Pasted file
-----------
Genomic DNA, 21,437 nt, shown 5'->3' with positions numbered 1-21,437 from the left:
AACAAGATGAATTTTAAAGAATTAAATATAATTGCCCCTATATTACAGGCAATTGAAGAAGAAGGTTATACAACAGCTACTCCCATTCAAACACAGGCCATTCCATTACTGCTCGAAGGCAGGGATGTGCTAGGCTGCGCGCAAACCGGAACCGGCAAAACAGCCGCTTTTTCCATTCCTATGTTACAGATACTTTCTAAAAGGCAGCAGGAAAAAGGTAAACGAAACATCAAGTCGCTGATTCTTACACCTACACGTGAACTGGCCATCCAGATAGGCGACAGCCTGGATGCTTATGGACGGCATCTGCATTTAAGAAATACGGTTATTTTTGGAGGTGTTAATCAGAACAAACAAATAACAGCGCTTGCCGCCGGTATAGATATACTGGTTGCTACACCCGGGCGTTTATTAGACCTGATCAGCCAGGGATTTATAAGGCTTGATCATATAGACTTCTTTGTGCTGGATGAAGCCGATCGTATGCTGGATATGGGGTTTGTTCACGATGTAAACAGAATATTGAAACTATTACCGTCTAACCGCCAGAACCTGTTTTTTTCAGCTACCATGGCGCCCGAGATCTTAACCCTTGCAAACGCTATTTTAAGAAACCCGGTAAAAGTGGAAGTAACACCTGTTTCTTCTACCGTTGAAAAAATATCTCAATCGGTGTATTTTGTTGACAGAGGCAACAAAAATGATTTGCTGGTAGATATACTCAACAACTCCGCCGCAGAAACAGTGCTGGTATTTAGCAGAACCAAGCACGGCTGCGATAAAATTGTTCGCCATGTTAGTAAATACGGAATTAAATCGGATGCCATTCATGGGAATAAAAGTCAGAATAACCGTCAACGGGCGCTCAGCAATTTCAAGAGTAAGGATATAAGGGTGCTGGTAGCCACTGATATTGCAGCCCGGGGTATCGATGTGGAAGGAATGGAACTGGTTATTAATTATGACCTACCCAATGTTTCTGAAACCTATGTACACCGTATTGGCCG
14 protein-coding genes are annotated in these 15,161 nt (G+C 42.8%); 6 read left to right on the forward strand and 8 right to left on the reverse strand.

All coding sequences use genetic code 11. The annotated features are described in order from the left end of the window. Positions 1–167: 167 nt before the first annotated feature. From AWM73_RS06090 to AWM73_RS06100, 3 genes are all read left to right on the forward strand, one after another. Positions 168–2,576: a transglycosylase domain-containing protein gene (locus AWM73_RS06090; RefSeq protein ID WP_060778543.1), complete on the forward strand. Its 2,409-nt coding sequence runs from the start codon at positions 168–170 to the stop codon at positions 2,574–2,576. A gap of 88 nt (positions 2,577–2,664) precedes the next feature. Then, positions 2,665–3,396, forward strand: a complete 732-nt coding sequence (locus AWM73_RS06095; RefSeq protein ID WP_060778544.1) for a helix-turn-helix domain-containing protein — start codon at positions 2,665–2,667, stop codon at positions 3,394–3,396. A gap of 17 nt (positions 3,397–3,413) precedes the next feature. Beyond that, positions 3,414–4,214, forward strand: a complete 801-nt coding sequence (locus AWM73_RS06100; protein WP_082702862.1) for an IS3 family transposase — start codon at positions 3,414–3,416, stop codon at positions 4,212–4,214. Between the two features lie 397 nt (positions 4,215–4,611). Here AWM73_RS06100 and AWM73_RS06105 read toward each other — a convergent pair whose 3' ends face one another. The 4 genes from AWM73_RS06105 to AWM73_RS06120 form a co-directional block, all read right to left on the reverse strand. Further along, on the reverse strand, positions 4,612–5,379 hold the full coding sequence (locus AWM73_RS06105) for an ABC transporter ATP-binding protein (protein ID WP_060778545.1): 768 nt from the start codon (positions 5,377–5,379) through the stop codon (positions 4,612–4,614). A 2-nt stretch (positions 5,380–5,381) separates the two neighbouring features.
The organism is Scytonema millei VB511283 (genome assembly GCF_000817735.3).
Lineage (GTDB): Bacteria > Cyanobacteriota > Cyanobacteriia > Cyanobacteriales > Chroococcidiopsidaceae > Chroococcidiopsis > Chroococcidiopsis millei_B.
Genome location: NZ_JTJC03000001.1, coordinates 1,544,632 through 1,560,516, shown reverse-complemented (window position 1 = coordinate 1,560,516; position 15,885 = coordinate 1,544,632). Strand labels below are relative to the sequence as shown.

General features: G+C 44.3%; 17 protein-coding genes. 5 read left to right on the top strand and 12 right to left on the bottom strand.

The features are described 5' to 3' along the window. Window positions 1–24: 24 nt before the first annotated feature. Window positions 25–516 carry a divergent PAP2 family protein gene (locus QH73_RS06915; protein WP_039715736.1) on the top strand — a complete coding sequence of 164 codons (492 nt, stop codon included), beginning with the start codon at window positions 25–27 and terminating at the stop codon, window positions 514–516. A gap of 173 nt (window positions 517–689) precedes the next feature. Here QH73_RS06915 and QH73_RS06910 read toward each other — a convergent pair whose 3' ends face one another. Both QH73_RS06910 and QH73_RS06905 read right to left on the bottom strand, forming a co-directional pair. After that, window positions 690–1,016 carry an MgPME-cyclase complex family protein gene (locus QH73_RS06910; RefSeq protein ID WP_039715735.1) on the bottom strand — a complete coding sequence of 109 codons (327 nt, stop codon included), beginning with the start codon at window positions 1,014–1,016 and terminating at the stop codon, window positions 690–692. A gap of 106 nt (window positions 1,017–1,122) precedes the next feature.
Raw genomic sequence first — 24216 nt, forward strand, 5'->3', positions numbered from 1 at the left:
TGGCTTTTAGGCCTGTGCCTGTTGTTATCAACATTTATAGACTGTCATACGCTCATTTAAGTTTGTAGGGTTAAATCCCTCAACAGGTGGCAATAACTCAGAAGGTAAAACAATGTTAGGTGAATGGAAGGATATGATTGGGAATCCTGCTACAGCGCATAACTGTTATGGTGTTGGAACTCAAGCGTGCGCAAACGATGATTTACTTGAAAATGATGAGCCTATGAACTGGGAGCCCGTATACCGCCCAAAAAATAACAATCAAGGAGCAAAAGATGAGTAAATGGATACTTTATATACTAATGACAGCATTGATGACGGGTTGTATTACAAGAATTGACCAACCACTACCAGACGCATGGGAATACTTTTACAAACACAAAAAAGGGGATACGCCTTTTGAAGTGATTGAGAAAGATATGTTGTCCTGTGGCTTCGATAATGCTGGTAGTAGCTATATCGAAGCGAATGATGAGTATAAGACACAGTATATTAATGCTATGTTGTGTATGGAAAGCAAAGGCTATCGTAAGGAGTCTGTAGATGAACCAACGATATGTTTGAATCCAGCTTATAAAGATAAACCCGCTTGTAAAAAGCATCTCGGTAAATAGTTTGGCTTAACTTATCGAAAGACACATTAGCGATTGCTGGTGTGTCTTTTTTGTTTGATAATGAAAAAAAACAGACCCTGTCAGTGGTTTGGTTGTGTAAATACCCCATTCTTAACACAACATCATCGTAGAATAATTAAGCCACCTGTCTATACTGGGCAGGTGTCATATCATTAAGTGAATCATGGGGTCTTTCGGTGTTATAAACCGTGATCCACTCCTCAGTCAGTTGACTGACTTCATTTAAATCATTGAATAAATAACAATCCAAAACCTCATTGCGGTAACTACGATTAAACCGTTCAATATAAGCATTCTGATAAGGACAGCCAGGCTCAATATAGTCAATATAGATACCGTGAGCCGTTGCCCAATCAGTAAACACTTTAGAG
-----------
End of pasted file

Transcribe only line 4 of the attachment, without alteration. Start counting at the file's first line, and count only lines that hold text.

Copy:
All coding sequences use genetic code 11. The annotated features are described in order from the left end of the window. Positions 1–167: 167 nt before the first annotated feature. From AWM73_RS06090 to AWM73_RS06100, 3 genes are all read left to right on the forward strand, one after another. Positions 168–2,576: a transglycosylase domain-containing protein gene (locus AWM73_RS06090; RefSeq protein ID WP_060778543.1), complete on the forward strand. Its 2,409-nt coding sequence runs from the start codon at positions 168–170 to the stop codon at positions 2,574–2,576. A gap of 88 nt (positions 2,577–2,664) precedes the next feature. Then, positions 2,665–3,396, forward strand: a complete 732-nt coding sequence (locus AWM73_RS06095; RefSeq protein ID WP_060778544.1) for a helix-turn-helix domain-containing protein — start codon at positions 2,665–2,667, stop codon at positions 3,394–3,396. A gap of 17 nt (positions 3,397–3,413) precedes the next feature. Beyond that, positions 3,414–4,214, forward strand: a complete 801-nt coding sequence (locus AWM73_RS06100; protein WP_082702862.1) for an IS3 family transposase — start codon at positions 3,414–3,416, stop codon at positions 4,212–4,214. Between the two features lie 397 nt (positions 4,215–4,611). Here AWM73_RS06100 and AWM73_RS06105 read toward each other — a convergent pair whose 3' ends face one another. The 4 genes from AWM73_RS06105 to AWM73_RS06120 form a co-directional block, all read right to left on the reverse strand. Further along, on the reverse strand, positions 4,612–5,379 hold the full coding sequence (locus AWM73_RS06105) for an ABC transporter ATP-binding protein (protein ID WP_060778545.1): 768 nt from the start codon (positions 5,377–5,379) through the stop codon (positions 4,612–4,614). A 2-nt stretch (positions 5,380–5,381) separates the two neighbouring features.